As far as popular culture and tastes were concerned, black codes and hip-hop sub-cultural styles were important for these mixed-heritage participants (as they currently are for many British youth). Regarding television and cinema, there was relative homogeneity of taste, with most watching popular mainstream genres (e.g., sitcoms, soaps, American blockbusters, etc.). Few read newspapers regularly. Several of the participants supported England in cricket but Jamaica in the Olympics, suggesting bicultural identifications. The participants consumed a diverse range of food at home, but several also consumed Caribbean or 'black' food regularly. Differences in the cooking practices of fathers and mothers were pronounced in the case of separated parents, where food played a role in the construction of a cultural boundary between two different domestic environments. Fast food was the most common food consumed outside the home. Individuals who had a religion tended to define it as 'Christianity'. However, for several participants, religious practice was non-existent.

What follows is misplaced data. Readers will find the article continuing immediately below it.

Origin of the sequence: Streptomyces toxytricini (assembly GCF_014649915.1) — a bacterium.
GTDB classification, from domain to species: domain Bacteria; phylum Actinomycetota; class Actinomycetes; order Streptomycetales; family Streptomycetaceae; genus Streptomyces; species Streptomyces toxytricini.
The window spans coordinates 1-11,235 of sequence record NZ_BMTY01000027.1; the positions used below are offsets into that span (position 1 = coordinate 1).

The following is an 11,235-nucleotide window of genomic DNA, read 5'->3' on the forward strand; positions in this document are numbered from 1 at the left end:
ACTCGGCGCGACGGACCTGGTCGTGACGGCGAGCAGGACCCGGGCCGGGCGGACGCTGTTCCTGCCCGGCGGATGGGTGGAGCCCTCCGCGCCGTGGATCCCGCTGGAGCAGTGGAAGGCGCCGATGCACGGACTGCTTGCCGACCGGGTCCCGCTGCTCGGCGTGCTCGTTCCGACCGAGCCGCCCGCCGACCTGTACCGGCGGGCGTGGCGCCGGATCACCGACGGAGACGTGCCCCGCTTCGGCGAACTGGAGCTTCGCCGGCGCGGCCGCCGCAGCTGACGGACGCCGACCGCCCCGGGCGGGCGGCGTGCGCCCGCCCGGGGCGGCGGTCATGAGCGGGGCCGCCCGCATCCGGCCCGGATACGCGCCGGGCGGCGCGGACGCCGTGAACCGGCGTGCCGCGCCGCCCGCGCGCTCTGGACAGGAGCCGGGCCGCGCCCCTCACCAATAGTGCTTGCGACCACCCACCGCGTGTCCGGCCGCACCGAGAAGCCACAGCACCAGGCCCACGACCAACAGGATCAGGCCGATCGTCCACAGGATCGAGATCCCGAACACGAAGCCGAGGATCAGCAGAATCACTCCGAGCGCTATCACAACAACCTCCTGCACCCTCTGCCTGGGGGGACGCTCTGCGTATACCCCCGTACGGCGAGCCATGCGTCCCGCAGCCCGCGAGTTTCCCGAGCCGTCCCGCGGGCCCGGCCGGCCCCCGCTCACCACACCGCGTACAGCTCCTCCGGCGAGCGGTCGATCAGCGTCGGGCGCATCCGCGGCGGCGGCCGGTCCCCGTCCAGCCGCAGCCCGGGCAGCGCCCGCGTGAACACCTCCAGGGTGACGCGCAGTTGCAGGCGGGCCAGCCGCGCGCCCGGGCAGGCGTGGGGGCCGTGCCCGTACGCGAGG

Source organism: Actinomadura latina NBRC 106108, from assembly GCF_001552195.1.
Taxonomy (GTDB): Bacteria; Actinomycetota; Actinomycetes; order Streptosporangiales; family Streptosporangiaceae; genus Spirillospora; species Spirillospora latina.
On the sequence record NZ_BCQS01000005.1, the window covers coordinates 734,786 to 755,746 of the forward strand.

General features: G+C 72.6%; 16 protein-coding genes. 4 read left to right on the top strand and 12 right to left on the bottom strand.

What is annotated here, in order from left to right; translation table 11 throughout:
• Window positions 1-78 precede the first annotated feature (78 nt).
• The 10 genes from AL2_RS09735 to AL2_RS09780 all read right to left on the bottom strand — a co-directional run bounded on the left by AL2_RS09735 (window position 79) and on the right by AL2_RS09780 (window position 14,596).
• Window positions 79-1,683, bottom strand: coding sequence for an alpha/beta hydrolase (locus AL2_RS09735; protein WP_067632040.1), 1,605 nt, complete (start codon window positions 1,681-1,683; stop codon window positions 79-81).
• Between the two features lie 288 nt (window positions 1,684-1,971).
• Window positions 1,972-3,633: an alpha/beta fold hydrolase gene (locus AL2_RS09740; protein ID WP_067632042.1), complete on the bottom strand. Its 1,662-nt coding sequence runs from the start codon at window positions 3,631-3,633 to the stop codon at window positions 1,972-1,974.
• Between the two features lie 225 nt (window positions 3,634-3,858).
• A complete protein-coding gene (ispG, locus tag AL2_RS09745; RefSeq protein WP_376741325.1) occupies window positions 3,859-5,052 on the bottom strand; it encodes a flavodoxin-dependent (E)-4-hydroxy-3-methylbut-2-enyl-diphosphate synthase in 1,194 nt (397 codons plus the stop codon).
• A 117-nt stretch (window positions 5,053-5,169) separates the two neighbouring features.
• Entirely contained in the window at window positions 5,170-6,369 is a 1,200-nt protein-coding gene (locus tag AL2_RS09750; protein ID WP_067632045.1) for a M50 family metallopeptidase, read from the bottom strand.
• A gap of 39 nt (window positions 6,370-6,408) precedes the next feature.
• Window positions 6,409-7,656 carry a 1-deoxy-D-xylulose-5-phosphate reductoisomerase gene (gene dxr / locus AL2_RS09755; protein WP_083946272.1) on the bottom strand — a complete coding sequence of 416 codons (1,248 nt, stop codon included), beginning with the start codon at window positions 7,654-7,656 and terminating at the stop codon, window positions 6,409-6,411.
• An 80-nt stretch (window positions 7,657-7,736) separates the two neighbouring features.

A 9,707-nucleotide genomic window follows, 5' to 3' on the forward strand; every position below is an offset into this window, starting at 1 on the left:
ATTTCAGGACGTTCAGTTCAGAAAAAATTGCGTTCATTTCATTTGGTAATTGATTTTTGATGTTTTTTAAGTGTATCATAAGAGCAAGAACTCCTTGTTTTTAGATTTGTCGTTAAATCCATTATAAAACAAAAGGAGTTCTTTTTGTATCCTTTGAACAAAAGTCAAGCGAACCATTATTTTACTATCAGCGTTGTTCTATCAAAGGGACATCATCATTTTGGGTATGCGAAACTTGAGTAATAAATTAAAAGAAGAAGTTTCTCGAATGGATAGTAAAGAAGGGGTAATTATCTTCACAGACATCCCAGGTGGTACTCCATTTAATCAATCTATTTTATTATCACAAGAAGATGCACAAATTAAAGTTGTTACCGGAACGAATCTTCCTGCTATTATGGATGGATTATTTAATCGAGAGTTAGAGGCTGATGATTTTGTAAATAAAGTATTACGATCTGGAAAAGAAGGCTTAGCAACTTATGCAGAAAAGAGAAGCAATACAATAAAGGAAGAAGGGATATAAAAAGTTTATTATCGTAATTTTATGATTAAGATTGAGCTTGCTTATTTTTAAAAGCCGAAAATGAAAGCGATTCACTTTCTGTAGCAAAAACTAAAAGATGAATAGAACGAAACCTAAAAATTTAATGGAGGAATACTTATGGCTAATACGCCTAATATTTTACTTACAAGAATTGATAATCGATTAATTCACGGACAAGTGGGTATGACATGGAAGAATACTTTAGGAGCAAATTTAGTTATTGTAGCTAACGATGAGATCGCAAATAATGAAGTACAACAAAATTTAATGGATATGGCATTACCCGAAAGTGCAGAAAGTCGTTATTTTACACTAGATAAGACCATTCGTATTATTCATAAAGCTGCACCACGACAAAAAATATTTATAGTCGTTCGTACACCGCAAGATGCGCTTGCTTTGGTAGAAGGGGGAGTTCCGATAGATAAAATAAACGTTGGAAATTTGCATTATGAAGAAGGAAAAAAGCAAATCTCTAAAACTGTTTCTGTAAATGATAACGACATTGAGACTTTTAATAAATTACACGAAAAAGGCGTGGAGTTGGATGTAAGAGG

These mixed-heritage participants acknowledged Britain's cultural diversity and viewed it positively, but the majority thought the police adopted discriminatory practices. Regarding personal experiences of racism, one-third of the participants reported having been verbally abused, but none mentioned having been a victim of a physical racist attack.

Findings from the quantitative phase